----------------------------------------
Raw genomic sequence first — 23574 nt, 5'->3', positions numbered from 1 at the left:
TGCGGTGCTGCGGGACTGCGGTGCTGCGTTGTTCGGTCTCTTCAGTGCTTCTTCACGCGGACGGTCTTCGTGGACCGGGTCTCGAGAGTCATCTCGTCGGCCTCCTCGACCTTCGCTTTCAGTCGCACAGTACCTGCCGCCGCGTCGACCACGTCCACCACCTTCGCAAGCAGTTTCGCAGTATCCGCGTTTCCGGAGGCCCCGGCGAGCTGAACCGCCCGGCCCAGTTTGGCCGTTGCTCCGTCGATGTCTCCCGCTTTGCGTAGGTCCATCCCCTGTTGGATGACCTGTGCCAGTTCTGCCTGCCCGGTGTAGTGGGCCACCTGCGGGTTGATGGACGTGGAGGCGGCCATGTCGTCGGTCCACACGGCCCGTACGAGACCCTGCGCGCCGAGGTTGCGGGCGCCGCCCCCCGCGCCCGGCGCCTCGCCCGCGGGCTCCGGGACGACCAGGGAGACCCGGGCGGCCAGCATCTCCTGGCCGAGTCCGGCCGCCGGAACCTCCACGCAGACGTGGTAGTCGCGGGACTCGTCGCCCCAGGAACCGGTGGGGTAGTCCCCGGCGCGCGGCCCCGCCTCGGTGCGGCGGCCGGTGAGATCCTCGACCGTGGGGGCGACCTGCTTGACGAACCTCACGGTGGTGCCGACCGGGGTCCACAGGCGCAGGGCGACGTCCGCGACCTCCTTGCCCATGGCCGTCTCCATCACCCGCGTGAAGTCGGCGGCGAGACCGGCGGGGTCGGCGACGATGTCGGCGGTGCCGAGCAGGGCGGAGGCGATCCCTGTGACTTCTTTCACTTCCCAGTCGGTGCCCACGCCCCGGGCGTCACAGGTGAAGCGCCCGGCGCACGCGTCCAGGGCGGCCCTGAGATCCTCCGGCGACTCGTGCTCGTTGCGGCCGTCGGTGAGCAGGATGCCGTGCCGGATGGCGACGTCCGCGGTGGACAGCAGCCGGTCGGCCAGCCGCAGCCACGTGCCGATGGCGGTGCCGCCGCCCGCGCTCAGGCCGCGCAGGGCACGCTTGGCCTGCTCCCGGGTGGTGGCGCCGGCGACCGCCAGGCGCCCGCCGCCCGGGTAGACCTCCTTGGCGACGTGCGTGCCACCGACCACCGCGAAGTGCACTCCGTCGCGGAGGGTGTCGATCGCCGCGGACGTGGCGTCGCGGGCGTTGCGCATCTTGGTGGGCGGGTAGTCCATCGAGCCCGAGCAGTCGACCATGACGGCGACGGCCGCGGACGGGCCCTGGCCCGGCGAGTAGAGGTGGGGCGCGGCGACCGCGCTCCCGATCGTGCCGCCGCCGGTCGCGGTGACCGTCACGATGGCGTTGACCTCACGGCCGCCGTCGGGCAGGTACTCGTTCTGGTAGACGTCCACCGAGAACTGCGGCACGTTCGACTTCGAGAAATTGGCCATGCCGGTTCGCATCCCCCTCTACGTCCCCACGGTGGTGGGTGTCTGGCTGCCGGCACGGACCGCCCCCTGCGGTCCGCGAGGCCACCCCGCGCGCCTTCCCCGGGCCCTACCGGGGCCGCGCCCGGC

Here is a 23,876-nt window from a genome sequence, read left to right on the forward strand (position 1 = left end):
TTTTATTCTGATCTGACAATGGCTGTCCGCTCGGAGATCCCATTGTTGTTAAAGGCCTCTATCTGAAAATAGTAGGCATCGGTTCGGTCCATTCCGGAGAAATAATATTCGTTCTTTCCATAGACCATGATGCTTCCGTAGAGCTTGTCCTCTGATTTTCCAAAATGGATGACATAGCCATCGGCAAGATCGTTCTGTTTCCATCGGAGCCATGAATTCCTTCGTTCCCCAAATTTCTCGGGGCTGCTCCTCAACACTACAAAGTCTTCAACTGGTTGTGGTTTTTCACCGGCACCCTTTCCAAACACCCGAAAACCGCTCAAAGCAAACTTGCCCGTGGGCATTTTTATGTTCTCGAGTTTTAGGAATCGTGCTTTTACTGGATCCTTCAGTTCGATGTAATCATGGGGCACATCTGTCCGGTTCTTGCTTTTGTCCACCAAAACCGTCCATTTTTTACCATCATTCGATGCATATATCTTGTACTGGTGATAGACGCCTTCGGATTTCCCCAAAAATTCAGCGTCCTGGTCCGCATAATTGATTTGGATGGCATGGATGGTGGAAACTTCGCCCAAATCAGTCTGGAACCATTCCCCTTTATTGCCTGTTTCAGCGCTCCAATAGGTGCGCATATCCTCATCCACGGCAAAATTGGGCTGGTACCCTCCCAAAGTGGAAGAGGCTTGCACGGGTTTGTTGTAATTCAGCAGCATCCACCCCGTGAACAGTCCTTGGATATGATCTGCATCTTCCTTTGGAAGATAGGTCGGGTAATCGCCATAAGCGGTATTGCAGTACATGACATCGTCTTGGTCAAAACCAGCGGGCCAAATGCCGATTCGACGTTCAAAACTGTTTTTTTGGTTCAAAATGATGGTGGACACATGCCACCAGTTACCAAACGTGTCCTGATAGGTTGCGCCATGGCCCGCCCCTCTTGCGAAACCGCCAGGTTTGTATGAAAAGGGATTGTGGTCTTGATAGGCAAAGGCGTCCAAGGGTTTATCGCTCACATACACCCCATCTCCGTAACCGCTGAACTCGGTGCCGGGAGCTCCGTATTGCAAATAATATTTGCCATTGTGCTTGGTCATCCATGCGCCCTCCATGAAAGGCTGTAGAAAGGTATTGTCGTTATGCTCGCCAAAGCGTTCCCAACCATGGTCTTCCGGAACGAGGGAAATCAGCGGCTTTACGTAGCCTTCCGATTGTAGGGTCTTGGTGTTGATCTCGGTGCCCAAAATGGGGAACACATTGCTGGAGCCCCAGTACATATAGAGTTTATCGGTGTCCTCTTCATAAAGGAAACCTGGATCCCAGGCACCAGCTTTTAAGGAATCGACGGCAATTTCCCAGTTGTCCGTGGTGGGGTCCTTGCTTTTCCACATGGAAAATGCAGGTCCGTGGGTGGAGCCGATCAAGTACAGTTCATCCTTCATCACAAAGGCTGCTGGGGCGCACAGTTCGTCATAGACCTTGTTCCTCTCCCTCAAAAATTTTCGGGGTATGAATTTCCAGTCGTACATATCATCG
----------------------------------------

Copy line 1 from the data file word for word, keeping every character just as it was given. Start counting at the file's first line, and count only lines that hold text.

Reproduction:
Raw genomic sequence first — 23574 nt, 5'->3', positions numbered from 1 at the left: